Thursday, December 22, 2011

Looking Back on 2011

As we wrap up the year, we truly understand what a monumental year 2011 was in sports. We saw Auburn, led by future #1 overall pick Cam Newton, win their second NCAA National Championship. Then we watched as one of the most historic teams in NFL history brought the Lombardi trophy right back to its hometown, Green Bay. The Bruins won the Stanley Cups finals, defeating the Vancouver Canucks and sparking riots in the streets of Vancouver. The Mavericks beat the "Dream Team" Miami Heat to claim their NBA championship, and the world was introduced to the backyard-style play of PG JJ Barea. Then, we endured a summer of NFL and NBA labor disputes, both of which were eventually resolved: the NFL's before the season and the NBA's just in time for Christmas. Among these labor messes, the St.Louis Cardinals won the 2011 World Series over the repeat AL-Champion Texas Rangers behind the heroics of breakout star David Freese, just before Tony La Russa retired and Albert Pujols took his talents to the City of Angels. The NFL season took an interesting turn, highlighted by the success of the most famous man in sports, Tim Tebow. The playoff picture is wrapping up in time for 2012. College football had its Game of the Century - #1 LSU vs #2 Alabama - and they will meet again for the national championship. Finally, the NBA season goes underway on Christmas and everyone's eyes are in LA, ....on the Clippers.

Now it's time for some annual awards - across all four major North American sports and college football:

Rookie of the Year: Craig Kimbrel, Atlanta Braves
This man was a phenomenal closer, breaking Neftali Feliz's save record and anchoring a strong Braves' bullpen.

Sunday, December 18, 2011

NCAA Bowl Season

As you probably know if you read any of my previous blogs, I love college football. There are so many historic teams and intense rivals and unpredictable plays that happen throughout the entire regular seasons. Little unknown teams upset major programs each week. Conference rivals clash weekly for conference supremacy and the chance to play for the national championship at the end of the season. One game can ruin a season, one small mistake can blemish an entire resume.

The entire season culminates in a long, 3 week postseason, consisting of 35 bowl games across the country, some with lots of history and national prestige, others with relatively unknown sponsors pitting relatively unknown teams against one another.

I'm not one to rant against the BCS. For the most part, it is a system that places a heavy emphasis on the regular season, which I don't really mind. I like the bowl season. It is an enjoyable 3 weeks of college football that I get to immerse myself into for the holidays. I would never half watched a San Diego State-Louisiana Lafayette game had it not been for the R&L Carriers New Orleans Bowl yesterday night. Bowls give the small mid-major teams national exposure and many times these games are actually fun to watch. I never knew ULL could air it out until they showed me yesterday that they had that in their offense.

Friday, December 9, 2011

The Heisman as I see it

Tomorrow is the Heisman trophy presentation and I have never been as excited. I actually do not know who will win, unlike previous years where the winner has been as obvious as the fact that the sky is blue. The award is totally up for grabs, with Robert Griffin III, QB of the Baylor Bears, and Stanford's Andrew Luck, the two favorites. However, to me at least, it is clear who the award should go to tomorrow.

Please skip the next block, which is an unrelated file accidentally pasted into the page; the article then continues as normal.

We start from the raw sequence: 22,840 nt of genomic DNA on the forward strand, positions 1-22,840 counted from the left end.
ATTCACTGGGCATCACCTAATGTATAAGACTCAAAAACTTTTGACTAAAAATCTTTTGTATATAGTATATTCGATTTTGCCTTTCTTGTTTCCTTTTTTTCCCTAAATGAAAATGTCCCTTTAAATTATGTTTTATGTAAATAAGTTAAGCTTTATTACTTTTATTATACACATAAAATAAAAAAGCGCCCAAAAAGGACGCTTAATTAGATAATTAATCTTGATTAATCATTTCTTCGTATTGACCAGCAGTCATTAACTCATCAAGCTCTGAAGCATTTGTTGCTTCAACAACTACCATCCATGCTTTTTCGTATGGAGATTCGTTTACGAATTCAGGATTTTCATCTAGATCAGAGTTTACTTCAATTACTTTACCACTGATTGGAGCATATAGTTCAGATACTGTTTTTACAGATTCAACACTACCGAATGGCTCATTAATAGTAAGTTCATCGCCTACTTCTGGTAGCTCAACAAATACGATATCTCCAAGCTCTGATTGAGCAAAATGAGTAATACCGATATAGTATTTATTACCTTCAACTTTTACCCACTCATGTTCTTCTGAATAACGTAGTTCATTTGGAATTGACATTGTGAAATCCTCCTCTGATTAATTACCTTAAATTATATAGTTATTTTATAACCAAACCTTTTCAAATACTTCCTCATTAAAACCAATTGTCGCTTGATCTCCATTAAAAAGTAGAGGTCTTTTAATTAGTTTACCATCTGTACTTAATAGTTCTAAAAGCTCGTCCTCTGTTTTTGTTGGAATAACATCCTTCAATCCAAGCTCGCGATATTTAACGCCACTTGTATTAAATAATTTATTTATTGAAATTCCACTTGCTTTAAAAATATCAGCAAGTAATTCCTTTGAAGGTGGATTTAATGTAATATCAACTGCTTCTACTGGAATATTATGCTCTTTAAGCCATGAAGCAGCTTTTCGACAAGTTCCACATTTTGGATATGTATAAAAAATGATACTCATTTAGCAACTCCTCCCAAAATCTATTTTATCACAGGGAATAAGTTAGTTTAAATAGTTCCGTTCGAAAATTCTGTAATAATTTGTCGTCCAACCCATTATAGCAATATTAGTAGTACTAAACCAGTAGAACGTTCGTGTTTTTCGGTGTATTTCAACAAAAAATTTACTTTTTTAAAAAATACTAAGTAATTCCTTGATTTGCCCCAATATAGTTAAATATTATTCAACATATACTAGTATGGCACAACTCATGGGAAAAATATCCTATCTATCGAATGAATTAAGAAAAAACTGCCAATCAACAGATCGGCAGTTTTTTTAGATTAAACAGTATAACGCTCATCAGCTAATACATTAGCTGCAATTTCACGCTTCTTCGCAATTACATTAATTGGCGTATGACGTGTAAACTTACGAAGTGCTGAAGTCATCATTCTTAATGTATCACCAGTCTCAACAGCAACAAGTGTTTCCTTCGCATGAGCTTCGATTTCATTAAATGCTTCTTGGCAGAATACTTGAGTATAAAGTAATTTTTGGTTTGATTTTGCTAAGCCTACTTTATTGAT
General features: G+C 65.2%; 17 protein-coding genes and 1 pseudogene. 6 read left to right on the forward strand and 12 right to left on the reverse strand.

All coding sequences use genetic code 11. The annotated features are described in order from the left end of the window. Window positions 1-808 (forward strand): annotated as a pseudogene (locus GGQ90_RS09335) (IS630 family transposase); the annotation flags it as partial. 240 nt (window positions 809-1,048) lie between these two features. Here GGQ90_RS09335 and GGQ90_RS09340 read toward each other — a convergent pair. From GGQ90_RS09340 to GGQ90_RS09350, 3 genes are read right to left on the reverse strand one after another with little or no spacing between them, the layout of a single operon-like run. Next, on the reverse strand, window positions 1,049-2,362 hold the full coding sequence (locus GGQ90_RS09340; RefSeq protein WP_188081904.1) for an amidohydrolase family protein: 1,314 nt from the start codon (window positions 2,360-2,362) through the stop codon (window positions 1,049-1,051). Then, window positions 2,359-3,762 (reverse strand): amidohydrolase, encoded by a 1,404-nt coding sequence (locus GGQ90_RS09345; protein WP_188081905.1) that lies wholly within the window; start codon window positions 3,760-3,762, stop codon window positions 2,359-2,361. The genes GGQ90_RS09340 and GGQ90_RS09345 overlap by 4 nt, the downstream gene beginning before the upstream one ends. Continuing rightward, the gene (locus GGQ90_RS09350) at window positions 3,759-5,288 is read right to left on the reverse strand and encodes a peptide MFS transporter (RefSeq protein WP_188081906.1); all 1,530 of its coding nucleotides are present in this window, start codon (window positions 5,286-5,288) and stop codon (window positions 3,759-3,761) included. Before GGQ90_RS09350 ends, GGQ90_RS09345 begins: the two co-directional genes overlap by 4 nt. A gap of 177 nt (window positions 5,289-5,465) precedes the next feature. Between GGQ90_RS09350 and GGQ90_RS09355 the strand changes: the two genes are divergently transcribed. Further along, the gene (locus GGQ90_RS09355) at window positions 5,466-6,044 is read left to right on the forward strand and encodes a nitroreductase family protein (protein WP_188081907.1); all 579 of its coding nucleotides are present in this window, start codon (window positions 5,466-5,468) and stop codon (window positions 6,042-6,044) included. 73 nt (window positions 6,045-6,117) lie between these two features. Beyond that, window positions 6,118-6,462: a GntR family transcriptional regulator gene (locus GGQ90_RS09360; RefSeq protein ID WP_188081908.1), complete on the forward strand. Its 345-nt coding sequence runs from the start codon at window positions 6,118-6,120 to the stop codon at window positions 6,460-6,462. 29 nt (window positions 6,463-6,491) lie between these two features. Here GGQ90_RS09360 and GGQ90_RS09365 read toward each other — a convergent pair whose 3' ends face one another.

As much as I want Andrew Luck to come away with the trophy, the award should undisputed belong to Robert Griffin III. The award is to be awarded to "the outstanding college football player whose performance best exhibits the pursuit of excellence with integrity," as defined by the Heisman Trust. Not necessarily the best player. Not necessarily the one with the gaudiest stats. Not the one with the big plays on his resume. Not the one who plays on the best team or in the strongest conference. The award goes to the most outstanding player. And to be outstanding, the player must stand out and mean something to his team.

Montee Ball, though a scoring machine, plays on a team that has great blockers and a run-oriented offense. It's awesome that he has come so close to Barry Sanders' record but in Wisconsin, where they value a huge offensive line, it is not nearly as impressive. Put in another back in that system, and I say they would be able to produce about as much as Ball, minus the touchdowns of course. He is an impressive talent, but unfortunately, to me at least, he doesn't stand out more than the other finalists.

Thursday, December 8, 2011

This is getting ridiculous

Earlier this week, the Big East Conference, which had lost key members Pittsburgh and Syracuse to the ACC, announced that they were adding five new members in time for the 2013 season. The new members include football-only schools Boise St and San Diego St, as well as full time members SMU, UCF, and Houston. My first reaction was, Wait, isn't San Diego on the West Coast?? This move, though understandable, makes absolutely no sense from a geographic or practical standpoint.

I'm sure schools like Rutgers and UConn are not thrilled with the prospect of traveling across the country to Boise or San Diego to play a football game. No other college football conference is so spread out. The other recent conference expansions have been reasonable geographically: Missouri and Texas A&M to the SEC, Nebraska to the Big 10, Colorado and Utah to the Pac-12, TCU to the Big 12. Even Pitt and Syracuse lie in proximity to the Atlantic Coast. On the other hand, no matter how Big the East may be, San Diego and Boise are definitely not in it. Even Houston and SMU are not really in the East; geographically they fit better in the Big 12.